I tried Google Glass last Friday. My friends Taylor and I were making our customary Friday afternoon trip to Capital One Café for free coffee, when one of the associates there told us to go inside and try out Google Glass. We happily complied and walked in to put on the futuristic spectacles. The experience was pretty surreal. When we walked away Taylor put it this way: “Most of the time technology changes slowly over time, so I don’t really notice when some very advanced piece of technology comes out. This was different though, because we don’t have anything similar leading up to it.” I feel the same way. The learning curve was pretty quick, but when I gave the command “Ok Glass, take a picture”, I felt more like a movie character than a college student.
New York Police is looking into using Glass for police on patrol, which would be helpful in locating and identifying criminals. Right now they’re just beta testing, and they’ve signed on to use a few pairs and see on what level they’ll be able to use them. It’s interesting to see if and how Google Glass will become incorporated into every day life, but this NYPD beta testing will reveal whether or not it’s viable as a marketable product. Some users have complained about Glass, claiming that it’s impractical or unstylish. I ‘m very curious to see if they will be able to develop a version of Google Class that functions in contact lenses.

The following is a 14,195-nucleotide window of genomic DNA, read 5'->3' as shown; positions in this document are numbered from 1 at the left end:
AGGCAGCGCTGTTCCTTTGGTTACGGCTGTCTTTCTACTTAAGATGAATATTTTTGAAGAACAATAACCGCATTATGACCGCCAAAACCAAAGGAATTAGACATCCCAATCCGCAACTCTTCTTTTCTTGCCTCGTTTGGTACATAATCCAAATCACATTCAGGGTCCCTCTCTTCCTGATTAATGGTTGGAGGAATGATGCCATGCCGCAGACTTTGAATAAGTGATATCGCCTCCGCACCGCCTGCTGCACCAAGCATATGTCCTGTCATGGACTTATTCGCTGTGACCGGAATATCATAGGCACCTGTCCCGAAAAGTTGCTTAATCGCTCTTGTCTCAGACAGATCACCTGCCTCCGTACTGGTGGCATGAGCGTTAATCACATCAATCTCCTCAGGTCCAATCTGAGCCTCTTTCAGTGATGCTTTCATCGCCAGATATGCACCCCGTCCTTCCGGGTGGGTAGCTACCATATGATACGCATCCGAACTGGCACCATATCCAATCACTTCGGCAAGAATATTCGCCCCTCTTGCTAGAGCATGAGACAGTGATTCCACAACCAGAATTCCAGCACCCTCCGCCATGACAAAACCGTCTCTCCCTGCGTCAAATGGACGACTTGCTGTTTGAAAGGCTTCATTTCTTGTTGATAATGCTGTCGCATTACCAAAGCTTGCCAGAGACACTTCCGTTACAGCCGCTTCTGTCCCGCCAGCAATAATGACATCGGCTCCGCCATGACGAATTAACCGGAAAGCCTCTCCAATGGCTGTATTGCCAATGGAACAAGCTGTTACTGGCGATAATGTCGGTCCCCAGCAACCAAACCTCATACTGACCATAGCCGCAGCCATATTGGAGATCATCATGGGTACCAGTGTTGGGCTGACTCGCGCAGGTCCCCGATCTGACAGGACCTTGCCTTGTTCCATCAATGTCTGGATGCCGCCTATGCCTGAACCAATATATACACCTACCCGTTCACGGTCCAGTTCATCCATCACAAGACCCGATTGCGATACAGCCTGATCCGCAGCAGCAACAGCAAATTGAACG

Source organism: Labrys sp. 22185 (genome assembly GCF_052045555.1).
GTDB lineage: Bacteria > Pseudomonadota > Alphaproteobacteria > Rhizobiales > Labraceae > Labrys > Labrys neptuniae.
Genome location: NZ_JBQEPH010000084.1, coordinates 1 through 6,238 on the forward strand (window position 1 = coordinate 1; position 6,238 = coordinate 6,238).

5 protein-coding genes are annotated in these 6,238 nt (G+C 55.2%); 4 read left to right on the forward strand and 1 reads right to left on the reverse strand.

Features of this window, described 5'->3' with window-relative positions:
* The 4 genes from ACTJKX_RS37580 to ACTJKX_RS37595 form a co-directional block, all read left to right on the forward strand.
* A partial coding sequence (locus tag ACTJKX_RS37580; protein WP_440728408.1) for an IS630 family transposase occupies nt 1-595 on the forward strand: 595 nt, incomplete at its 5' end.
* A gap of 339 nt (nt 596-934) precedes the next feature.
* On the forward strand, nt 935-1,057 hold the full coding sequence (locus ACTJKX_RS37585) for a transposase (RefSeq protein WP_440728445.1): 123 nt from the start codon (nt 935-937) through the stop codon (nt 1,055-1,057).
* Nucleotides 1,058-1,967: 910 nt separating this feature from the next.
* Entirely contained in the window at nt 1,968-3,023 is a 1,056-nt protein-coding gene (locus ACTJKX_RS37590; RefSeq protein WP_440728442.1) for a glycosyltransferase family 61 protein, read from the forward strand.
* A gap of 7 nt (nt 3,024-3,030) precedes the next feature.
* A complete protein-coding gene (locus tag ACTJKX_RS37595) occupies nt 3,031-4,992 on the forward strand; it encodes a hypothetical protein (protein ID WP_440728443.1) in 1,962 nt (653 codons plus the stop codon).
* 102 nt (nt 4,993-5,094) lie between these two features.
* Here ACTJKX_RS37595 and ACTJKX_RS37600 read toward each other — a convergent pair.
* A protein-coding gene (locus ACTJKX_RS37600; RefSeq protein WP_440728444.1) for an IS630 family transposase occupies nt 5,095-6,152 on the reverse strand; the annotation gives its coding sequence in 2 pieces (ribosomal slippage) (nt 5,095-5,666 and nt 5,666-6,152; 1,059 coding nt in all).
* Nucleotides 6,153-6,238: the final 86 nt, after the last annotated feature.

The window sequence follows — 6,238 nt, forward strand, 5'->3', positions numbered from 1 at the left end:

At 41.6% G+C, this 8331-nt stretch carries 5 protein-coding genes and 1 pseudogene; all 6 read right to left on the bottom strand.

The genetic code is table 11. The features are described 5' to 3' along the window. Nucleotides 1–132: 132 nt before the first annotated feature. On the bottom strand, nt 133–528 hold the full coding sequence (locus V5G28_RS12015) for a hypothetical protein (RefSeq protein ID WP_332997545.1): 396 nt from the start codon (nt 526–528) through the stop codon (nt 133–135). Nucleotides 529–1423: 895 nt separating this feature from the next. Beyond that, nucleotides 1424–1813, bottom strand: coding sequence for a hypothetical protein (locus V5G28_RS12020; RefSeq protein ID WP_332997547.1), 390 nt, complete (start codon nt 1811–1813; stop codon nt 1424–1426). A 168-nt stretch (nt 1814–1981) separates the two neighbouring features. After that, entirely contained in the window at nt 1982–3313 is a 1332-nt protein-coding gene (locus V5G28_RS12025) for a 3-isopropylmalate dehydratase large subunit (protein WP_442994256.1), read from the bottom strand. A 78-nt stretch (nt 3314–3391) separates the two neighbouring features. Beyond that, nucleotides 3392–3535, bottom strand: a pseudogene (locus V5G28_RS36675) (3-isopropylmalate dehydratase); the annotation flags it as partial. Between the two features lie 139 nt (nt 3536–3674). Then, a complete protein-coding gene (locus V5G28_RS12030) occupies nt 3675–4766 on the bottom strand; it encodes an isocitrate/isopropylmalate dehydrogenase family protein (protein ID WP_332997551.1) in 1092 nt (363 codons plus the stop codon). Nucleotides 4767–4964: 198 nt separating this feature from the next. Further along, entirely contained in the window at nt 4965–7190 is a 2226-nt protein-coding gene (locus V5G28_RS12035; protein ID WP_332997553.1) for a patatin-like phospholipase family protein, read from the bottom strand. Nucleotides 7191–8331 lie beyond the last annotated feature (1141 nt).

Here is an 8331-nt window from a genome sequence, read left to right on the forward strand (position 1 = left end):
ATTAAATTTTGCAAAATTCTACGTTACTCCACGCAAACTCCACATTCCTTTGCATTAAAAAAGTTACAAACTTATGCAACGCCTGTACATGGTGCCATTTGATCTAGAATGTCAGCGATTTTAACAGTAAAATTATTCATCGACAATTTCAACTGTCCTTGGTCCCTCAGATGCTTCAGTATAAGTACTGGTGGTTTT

Although Google Glass can be used to help police in identifying criminals, it’s also easy to see how people might use Google Glass for negative motives. For example, someone could find someone’s information just by using facial recognition. Today, it’s already simple to learn a great deal about someone by searching their name, however being able to search them online without even knowing their name, or meeting them at all, is worrisome. This can present safety issues, and certainly privacy issues. This is an area where the law will need to catch up. Historically, the law has lagged behind in regulating the Internet and online activity, and it has also had a difficult time enforcing the law concerning online activity.
It is imperative that the government researches the possibilities of Google Glass to ensure that the product is does not compromise public safety. In class today Professor Yoo showed a video that showed technology that would allow police to create a 3D map of a crime scene in order to see the scene from a bird’s eye view. This technology could also be used by criminals, who could map out a location for a heist or a robbery, or who could map out a house for a break-in. As technology advances, the government will need to keep up in terms of regulation, and verify that technology doesn’t become so advanced that it’s able to invade all forms of privacy, and significantly damage public safety. In addition, companies who create the technology must do their part in creating limits on the corruptibility of their products.